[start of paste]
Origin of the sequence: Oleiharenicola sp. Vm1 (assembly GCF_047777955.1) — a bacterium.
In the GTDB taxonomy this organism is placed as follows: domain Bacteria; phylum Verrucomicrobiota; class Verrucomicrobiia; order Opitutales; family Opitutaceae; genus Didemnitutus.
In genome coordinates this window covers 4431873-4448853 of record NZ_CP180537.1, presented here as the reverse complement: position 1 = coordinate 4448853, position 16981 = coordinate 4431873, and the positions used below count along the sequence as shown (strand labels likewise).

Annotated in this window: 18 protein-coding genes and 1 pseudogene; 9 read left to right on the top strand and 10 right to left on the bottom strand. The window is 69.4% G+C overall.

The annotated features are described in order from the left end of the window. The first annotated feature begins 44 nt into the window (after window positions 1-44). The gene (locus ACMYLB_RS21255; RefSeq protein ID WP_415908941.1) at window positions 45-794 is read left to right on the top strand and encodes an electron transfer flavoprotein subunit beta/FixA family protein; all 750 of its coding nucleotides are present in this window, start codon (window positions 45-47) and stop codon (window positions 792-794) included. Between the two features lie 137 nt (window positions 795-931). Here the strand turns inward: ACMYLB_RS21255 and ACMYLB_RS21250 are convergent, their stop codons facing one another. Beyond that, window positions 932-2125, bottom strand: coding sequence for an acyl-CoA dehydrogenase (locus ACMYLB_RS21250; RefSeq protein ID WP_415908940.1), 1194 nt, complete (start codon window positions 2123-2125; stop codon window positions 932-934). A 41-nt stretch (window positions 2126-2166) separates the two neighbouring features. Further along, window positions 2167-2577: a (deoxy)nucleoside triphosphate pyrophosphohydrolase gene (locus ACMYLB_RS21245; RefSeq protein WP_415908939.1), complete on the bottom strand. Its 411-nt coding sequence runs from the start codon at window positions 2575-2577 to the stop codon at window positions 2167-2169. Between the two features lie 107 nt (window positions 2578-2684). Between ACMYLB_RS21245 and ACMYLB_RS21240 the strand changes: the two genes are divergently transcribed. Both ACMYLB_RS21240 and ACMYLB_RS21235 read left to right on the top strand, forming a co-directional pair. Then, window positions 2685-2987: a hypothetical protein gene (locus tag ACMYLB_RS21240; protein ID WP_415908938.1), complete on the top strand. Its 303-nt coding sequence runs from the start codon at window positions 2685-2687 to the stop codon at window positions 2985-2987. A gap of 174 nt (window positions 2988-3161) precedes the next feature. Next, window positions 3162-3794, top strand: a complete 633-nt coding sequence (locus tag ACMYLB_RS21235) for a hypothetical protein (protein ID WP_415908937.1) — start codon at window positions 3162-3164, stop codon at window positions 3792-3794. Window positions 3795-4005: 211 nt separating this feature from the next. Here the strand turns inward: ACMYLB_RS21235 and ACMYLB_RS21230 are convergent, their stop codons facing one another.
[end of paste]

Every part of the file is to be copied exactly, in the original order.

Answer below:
Origin of the sequence: Oleiharenicola sp. Vm1 (assembly GCF_047777955.1) — a bacterium.
In the GTDB taxonomy this organism is placed as follows: domain Bacteria; phylum Verrucomicrobiota; class Verrucomicrobiia; order Opitutales; family Opitutaceae; genus Didemnitutus.
In genome coordinates this window covers 4431873-4448853 of record NZ_CP180537.1, presented here as the reverse complement: position 1 = coordinate 4448853, position 16981 = coordinate 4431873, and the positions used below count along the sequence as shown (strand labels likewise).

Annotated in this window: 18 protein-coding genes and 1 pseudogene; 9 read left to right on the top strand and 10 right to left on the bottom strand. The window is 69.4% G+C overall.

The annotated features are described in order from the left end of the window. The first annotated feature begins 44 nt into the window (after window positions 1-44). The gene (locus ACMYLB_RS21255; RefSeq protein ID WP_415908941.1) at window positions 45-794 is read left to right on the top strand and encodes an electron transfer flavoprotein subunit beta/FixA family protein; all 750 of its coding nucleotides are present in this window, start codon (window positions 45-47) and stop codon (window positions 792-794) included. Between the two features lie 137 nt (window positions 795-931). Here the strand turns inward: ACMYLB_RS21255 and ACMYLB_RS21250 are convergent, their stop codons facing one another. Beyond that, window positions 932-2125, bottom strand: coding sequence for an acyl-CoA dehydrogenase (locus ACMYLB_RS21250; RefSeq protein ID WP_415908940.1), 1194 nt, complete (start codon window positions 2123-2125; stop codon window positions 932-934). A 41-nt stretch (window positions 2126-2166) separates the two neighbouring features. Further along, window positions 2167-2577: a (deoxy)nucleoside triphosphate pyrophosphohydrolase gene (locus ACMYLB_RS21245; RefSeq protein WP_415908939.1), complete on the bottom strand. Its 411-nt coding sequence runs from the start codon at window positions 2575-2577 to the stop codon at window positions 2167-2169. Between the two features lie 107 nt (window positions 2578-2684). Between ACMYLB_RS21245 and ACMYLB_RS21240 the strand changes: the two genes are divergently transcribed. Both ACMYLB_RS21240 and ACMYLB_RS21235 read left to right on the top strand, forming a co-directional pair. Then, window positions 2685-2987: a hypothetical protein gene (locus tag ACMYLB_RS21240; protein ID WP_415908938.1), complete on the top strand. Its 303-nt coding sequence runs from the start codon at window positions 2685-2687 to the stop codon at window positions 2985-2987. A gap of 174 nt (window positions 2988-3161) precedes the next feature. Next, window positions 3162-3794, top strand: a complete 633-nt coding sequence (locus tag ACMYLB_RS21235) for a hypothetical protein (protein ID WP_415908937.1) — start codon at window positions 3162-3164, stop codon at window positions 3792-3794. Window positions 3795-4005: 211 nt separating this feature from the next. Here the strand turns inward: ACMYLB_RS21235 and ACMYLB_RS21230 are convergent, their stop codons facing one another.